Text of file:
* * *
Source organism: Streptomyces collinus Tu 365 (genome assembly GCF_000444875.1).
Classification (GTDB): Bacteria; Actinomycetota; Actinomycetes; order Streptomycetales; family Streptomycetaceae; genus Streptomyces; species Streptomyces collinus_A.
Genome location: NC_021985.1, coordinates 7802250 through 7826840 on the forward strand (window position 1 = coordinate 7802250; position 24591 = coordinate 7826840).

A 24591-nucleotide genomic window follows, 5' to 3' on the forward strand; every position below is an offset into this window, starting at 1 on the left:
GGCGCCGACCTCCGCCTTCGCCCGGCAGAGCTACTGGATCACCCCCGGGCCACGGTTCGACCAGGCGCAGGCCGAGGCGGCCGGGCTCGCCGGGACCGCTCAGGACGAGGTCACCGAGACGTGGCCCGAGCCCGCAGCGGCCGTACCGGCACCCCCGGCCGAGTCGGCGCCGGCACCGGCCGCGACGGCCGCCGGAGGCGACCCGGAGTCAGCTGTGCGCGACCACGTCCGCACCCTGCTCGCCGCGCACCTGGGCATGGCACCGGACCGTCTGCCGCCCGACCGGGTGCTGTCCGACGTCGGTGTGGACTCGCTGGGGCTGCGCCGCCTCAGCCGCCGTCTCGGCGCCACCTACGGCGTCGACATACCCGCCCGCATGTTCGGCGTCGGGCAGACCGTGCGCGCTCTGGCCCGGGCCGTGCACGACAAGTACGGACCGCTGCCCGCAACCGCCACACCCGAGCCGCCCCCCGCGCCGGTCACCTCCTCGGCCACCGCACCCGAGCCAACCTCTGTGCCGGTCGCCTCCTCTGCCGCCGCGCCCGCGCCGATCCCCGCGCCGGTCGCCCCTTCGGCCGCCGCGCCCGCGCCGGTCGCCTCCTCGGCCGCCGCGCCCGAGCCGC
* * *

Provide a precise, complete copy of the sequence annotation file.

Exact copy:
Source organism: Streptomyces collinus Tu 365 (genome assembly GCF_000444875.1).
Classification (GTDB): Bacteria; Actinomycetota; Actinomycetes; order Streptomycetales; family Streptomycetaceae; genus Streptomyces; species Streptomyces collinus_A.
Genome location: NC_021985.1, coordinates 7802250 through 7826840 on the forward strand (window position 1 = coordinate 7802250; position 24591 = coordinate 7826840).

A 24591-nucleotide genomic window follows, 5' to 3' on the forward strand; every position below is an offset into this window, starting at 1 on the left:
GGCGCCGACCTCCGCCTTCGCCCGGCAGAGCTACTGGATCACCCCCGGGCCACGGTTCGACCAGGCGCAGGCCGAGGCGGCCGGGCTCGCCGGGACCGCTCAGGACGAGGTCACCGAGACGTGGCCCGAGCCCGCAGCGGCCGTACCGGCACCCCCGGCCGAGTCGGCGCCGGCACCGGCCGCGACGGCCGCCGGAGGCGACCCGGAGTCAGCTGTGCGCGACCACGTCCGCACCCTGCTCGCCGCGCACCTGGGCATGGCACCGGACCGTCTGCCGCCCGACCGGGTGCTGTCCGACGTCGGTGTGGACTCGCTGGGGCTGCGCCGCCTCAGCCGCCGTCTCGGCGCCACCTACGGCGTCGACATACCCGCCCGCATGTTCGGCGTCGGGCAGACCGTGCGCGCTCTGGCCCGGGCCGTGCACGACAAGTACGGACCGCTGCCCGCAACCGCCACACCCGAGCCGCCCCCCGCGCCGGTCACCTCCTCGGCCACCGCACCCGAGCCAACCTCTGTGCCGGTCGCCTCCTCTGCCGCCGCGCCCGCGCCGATCCCCGCGCCGGTCGCCCCTTCGGCCGCCGCGCCCGCGCCGGTCGCCTCCTCGGCCGCCGCGCCCGAGCCGC